And if you dive a lot and you're looking away and somebody smokes you inside, the ball inside, as long as they keep it in front of you, they're not trying to hit. But if you stride into the ball and it hits you, doesn't mean that the pitcher is trying to hit you. But an aggressive pitcher who pitches on both sides of the plate, he has to have those pitches to be good.
After what happened last night, a lot of Dodgers talked about they don't want to be pushed around, they felt they had to stand up for themselves. With them talking about as kind of a payback for the Myers thing, does everything go even now and people just move ahead with the series? Or do you think there's still an underlying thing between the two clubs?
I want to see the game run right. But at the same time, like I said, I want our pitchers to pitch the game the right way. And if throwing inside is part of it, then I'm sure Joe probably feels the same way. Like he wants -- like he wants his pitchers to pitch some inside.
As far as hitting people, I'm definitely against automatically hitting somebody or trying to hit somebody. But at the same time I'm also -- I'm also for standing them up. I want the game to be run right. I want to see us have a good series and whatever. I mean, that's what -- so far that's part of baseball, and that's a part that you've got to go through, too.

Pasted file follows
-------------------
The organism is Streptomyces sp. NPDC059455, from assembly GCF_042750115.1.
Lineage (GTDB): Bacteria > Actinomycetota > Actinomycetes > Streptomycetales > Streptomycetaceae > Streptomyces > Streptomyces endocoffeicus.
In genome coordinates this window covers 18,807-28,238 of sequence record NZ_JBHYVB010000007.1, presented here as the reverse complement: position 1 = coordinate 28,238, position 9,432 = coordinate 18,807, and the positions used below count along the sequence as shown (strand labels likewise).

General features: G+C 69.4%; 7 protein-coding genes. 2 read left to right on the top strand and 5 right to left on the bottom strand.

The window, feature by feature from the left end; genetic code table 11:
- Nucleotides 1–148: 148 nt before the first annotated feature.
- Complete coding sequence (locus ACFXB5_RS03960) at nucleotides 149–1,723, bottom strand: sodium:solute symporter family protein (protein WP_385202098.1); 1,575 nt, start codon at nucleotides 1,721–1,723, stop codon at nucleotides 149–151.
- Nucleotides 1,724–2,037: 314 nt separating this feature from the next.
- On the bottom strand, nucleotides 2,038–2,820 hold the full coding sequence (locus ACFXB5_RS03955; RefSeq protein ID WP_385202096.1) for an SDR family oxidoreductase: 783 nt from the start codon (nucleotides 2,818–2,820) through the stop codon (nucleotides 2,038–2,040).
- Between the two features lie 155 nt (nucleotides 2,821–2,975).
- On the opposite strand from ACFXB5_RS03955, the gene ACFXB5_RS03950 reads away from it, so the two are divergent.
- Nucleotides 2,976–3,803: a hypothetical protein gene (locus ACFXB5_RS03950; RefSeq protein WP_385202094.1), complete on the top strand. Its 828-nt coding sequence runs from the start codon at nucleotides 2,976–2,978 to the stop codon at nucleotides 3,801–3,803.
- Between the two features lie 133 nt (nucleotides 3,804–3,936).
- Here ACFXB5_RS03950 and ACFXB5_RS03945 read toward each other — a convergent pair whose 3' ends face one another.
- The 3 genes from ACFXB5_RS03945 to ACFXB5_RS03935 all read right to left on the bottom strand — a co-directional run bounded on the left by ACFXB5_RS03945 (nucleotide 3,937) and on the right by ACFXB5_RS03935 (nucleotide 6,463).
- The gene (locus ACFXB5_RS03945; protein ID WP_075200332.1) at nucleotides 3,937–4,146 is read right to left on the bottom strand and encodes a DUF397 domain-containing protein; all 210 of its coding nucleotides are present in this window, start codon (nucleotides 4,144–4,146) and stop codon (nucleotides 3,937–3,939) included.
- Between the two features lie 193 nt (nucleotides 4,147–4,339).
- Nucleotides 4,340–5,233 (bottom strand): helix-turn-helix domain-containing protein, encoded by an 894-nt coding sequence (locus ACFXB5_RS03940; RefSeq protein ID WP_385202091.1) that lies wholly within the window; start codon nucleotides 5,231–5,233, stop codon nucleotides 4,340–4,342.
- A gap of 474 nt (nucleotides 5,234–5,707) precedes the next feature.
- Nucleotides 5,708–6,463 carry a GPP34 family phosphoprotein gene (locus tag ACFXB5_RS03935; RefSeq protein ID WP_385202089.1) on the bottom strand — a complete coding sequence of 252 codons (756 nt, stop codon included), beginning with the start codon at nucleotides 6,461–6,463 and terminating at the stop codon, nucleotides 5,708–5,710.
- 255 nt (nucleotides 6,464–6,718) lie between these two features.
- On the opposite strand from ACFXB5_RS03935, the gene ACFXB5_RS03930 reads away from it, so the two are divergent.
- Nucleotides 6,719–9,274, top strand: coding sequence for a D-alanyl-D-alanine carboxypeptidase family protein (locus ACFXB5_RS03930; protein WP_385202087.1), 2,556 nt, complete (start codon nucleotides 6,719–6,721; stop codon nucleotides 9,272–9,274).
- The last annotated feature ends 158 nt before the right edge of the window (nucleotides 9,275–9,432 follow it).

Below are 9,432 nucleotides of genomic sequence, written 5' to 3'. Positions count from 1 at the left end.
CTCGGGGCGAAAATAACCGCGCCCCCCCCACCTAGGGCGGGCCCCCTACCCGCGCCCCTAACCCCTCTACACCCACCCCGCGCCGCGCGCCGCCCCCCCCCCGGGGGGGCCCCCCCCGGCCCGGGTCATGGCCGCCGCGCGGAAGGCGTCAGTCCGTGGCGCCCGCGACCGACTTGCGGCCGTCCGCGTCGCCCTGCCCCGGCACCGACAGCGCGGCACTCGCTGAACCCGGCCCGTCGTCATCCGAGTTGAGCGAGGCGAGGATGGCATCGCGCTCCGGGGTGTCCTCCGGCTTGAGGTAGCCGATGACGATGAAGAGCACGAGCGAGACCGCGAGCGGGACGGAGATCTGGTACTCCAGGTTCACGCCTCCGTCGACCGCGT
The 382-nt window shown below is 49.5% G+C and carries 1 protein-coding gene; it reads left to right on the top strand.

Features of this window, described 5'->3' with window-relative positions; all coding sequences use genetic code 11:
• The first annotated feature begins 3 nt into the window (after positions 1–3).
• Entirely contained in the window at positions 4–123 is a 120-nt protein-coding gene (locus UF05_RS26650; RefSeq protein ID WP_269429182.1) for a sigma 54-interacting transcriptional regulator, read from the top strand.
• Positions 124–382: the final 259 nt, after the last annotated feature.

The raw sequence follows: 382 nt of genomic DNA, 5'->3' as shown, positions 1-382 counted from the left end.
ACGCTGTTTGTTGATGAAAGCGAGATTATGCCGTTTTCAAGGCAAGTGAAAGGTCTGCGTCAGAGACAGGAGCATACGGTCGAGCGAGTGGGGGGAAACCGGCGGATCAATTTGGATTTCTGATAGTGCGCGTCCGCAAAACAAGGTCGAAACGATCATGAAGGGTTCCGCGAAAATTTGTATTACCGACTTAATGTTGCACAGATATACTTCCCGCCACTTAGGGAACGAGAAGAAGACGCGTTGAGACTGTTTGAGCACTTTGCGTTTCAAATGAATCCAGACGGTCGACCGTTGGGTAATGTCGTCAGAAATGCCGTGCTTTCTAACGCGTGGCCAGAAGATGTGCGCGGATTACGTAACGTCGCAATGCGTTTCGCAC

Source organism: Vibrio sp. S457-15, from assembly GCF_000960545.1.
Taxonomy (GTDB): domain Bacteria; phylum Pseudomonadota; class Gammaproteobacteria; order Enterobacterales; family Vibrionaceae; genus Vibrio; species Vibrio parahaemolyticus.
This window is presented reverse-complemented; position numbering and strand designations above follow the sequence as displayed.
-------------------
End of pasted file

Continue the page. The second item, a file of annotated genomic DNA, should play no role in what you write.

I think the best way is for us to kind of, sum it up quickly for you, like [Chase] Utley, they threw the ball up in front of him, he kind of spit at it. You get back in there and you try to see if you can't hit the ball real hard.
And things will work out for you. And the best language I can tell you, just let that Louisville talk for you instead of running your mouth, you'll be all right.
Wonder if you can comment on whether you see any difference in Cole Hamels, either in his approach, his emotions in the postseason, than you did during the regular season?
I think the difference that I see is the fact he's been getting proper rest that he needed, mentally and physically. I think Cole Hamels pitches a lot. If you go back and follow the season, I think that he pitched a shutout and then he pitched a game with 126 pitches, or 124, something like that, the most he's thrown.
And then following back-to-back, he threw in Washington, threw 116 pitches. I think he had three games where his fastball -- first time I ever see him lose control of his fastball up high. He went about three games that way. And I think once he got back in his regular when he got his rest, his proper and everything, his routine, I felt like that's -- the last couple of games I felt like that's been big for him.